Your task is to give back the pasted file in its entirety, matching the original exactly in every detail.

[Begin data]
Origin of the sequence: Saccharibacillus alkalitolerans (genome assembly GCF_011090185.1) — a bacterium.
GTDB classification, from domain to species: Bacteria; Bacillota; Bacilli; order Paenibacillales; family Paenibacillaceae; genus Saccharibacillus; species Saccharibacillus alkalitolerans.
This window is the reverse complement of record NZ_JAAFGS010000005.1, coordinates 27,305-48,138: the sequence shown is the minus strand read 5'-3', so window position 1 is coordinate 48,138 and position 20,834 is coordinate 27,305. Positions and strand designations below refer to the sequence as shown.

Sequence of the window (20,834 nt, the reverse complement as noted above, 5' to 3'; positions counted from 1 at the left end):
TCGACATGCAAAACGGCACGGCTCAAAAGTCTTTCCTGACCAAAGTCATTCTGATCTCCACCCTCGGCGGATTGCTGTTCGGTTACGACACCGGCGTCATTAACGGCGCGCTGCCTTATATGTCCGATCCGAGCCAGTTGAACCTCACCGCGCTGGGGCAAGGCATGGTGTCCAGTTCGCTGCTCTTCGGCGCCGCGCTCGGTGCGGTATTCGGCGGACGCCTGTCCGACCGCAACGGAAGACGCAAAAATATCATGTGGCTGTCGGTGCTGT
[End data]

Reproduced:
Origin of the sequence: Saccharibacillus alkalitolerans (genome assembly GCF_011090185.1) — a bacterium.
GTDB classification, from domain to species: Bacteria; Bacillota; Bacilli; order Paenibacillales; family Paenibacillaceae; genus Saccharibacillus; species Saccharibacillus alkalitolerans.
This window is the reverse complement of record NZ_JAAFGS010000005.1, coordinates 27,305-48,138: the sequence shown is the minus strand read 5'-3', so window position 1 is coordinate 48,138 and position 20,834 is coordinate 27,305. Positions and strand designations below refer to the sequence as shown.

Sequence of the window (20,834 nt, the reverse complement as noted above, 5' to 3'; positions counted from 1 at the left end):
TCGACATGCAAAACGGCACGGCTCAAAAGTCTTTCCTGACCAAAGTCATTCTGATCTCCACCCTCGGCGGATTGCTGTTCGGTTACGACACCGGCGTCATTAACGGCGCGCTGCCTTATATGTCCGATCCGAGCCAGTTGAACCTCACCGCGCTGGGGCAAGGCATGGTGTCCAGTTCGCTGCTCTTCGGCGCCGCGCTCGGTGCGGTATTCGGCGGACGCCTGTCCGACCGCAACGGAAGACGCAAAAATATCATGTGGCTGTCGGTGCTGT